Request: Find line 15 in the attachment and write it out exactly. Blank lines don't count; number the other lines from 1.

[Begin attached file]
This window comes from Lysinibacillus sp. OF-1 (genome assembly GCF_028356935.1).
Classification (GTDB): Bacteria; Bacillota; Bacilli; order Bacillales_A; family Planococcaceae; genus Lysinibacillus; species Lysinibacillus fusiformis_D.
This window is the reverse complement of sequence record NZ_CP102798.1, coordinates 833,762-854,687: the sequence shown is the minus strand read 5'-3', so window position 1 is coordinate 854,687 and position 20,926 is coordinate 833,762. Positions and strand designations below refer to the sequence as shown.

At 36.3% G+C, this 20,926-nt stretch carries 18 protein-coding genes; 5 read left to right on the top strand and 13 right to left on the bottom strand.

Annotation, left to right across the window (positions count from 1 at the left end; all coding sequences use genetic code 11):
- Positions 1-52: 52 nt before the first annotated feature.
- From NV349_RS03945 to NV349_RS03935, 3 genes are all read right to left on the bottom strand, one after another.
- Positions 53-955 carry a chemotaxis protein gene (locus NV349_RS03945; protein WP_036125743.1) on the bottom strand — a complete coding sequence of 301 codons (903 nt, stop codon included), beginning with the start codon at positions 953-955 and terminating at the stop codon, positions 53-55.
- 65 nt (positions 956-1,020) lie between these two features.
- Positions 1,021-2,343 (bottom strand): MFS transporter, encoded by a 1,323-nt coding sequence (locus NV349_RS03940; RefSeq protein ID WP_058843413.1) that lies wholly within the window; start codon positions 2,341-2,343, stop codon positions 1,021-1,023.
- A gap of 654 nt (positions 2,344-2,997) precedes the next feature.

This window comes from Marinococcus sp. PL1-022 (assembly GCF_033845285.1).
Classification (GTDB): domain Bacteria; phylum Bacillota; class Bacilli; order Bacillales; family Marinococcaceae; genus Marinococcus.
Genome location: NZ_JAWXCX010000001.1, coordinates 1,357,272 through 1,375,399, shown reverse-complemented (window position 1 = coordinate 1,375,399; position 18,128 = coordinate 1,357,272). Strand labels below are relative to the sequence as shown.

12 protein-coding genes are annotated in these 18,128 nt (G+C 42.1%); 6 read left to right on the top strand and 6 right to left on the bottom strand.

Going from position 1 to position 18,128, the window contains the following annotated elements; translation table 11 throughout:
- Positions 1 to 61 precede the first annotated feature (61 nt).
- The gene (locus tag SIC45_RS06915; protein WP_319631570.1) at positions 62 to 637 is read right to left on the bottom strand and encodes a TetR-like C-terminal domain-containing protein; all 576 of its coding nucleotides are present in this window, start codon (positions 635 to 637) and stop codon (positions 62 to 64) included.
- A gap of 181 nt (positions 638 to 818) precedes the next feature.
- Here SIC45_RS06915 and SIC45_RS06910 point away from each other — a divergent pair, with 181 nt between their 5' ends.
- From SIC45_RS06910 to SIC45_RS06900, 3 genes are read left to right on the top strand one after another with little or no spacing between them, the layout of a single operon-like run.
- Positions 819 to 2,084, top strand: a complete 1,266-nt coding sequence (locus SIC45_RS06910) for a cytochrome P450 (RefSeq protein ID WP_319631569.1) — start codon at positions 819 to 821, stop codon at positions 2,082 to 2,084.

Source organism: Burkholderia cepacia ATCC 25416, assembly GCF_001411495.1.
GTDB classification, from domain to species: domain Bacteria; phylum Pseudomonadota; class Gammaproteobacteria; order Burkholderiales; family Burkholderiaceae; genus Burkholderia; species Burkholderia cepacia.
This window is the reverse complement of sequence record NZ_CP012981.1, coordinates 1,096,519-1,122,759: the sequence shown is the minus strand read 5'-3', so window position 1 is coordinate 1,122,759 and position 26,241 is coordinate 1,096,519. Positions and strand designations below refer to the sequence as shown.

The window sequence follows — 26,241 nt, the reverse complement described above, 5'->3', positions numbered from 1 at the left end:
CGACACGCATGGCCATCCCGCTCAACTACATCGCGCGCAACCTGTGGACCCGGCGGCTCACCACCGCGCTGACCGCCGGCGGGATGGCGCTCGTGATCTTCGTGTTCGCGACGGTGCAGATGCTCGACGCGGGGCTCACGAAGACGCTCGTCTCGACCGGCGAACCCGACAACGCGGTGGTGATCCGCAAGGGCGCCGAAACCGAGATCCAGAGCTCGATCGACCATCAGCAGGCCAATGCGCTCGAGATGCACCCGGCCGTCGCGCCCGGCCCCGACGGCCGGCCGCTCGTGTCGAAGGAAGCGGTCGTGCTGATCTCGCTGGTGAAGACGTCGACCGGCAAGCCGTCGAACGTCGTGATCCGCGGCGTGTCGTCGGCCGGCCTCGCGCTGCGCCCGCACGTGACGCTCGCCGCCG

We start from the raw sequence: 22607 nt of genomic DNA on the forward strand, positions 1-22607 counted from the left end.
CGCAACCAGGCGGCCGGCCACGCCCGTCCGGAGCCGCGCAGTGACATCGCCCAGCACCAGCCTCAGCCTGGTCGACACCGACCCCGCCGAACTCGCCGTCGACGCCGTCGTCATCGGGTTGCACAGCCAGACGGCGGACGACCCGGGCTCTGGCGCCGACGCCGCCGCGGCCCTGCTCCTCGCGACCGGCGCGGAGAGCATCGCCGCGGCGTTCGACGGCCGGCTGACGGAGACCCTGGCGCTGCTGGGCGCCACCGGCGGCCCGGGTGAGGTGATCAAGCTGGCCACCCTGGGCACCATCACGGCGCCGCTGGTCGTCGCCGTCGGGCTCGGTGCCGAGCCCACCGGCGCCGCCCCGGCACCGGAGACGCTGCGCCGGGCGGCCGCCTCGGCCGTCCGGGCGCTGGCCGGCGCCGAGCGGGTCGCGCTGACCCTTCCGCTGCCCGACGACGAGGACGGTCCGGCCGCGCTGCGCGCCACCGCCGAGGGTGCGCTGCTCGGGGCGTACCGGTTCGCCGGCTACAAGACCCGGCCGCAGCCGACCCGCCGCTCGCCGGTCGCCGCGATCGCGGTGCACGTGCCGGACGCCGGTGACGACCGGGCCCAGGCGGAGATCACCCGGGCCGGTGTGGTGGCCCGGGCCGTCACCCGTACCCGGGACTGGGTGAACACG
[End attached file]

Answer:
12 protein-coding genes are annotated in these 18,128 nt (G+C 42.1%); 6 read left to right on the top strand and 6 right to left on the bottom strand.